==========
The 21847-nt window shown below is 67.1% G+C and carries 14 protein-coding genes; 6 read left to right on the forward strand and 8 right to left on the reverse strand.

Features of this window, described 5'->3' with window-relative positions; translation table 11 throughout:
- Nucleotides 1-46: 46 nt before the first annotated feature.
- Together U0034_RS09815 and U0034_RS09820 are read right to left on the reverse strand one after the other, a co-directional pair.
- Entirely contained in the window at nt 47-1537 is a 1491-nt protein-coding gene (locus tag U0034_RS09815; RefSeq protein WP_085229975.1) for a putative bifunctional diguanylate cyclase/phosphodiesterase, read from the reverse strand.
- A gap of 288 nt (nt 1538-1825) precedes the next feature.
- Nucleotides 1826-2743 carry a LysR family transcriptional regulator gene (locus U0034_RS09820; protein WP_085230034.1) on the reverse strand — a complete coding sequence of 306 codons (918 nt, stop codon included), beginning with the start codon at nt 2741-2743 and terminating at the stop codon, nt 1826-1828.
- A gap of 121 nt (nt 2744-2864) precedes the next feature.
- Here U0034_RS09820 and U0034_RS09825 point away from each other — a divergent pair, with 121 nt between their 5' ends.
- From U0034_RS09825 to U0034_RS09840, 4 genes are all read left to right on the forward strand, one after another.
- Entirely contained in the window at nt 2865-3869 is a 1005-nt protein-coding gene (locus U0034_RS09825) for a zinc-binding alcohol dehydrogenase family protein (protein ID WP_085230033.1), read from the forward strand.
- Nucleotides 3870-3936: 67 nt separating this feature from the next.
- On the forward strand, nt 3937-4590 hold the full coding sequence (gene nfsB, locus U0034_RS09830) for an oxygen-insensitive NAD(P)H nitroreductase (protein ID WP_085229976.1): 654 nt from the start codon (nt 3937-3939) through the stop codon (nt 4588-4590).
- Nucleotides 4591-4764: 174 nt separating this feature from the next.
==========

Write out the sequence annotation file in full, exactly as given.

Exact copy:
The 21847-nt window shown below is 67.1% G+C and carries 14 protein-coding genes; 6 read left to right on the forward strand and 8 right to left on the reverse strand.

Features of this window, described 5'->3' with window-relative positions; translation table 11 throughout:
- Nucleotides 1-46: 46 nt before the first annotated feature.
- Together U0034_RS09815 and U0034_RS09820 are read right to left on the reverse strand one after the other, a co-directional pair.
- Entirely contained in the window at nt 47-1537 is a 1491-nt protein-coding gene (locus tag U0034_RS09815; RefSeq protein WP_085229975.1) for a putative bifunctional diguanylate cyclase/phosphodiesterase, read from the reverse strand.
- A gap of 288 nt (nt 1538-1825) precedes the next feature.
- Nucleotides 1826-2743 carry a LysR family transcriptional regulator gene (locus U0034_RS09820; protein WP_085230034.1) on the reverse strand — a complete coding sequence of 306 codons (918 nt, stop codon included), beginning with the start codon at nt 2741-2743 and terminating at the stop codon, nt 1826-1828.
- A gap of 121 nt (nt 2744-2864) precedes the next feature.
- Here U0034_RS09820 and U0034_RS09825 point away from each other — a divergent pair, with 121 nt between their 5' ends.
- From U0034_RS09825 to U0034_RS09840, 4 genes are all read left to right on the forward strand, one after another.
- Entirely contained in the window at nt 2865-3869 is a 1005-nt protein-coding gene (locus U0034_RS09825) for a zinc-binding alcohol dehydrogenase family protein (protein ID WP_085230033.1), read from the forward strand.
- Nucleotides 3870-3936: 67 nt separating this feature from the next.
- On the forward strand, nt 3937-4590 hold the full coding sequence (gene nfsB, locus U0034_RS09830) for an oxygen-insensitive NAD(P)H nitroreductase (protein ID WP_085229976.1): 654 nt from the start codon (nt 3937-3939) through the stop codon (nt 4588-4590).
- Nucleotides 4591-4764: 174 nt separating this feature from the next.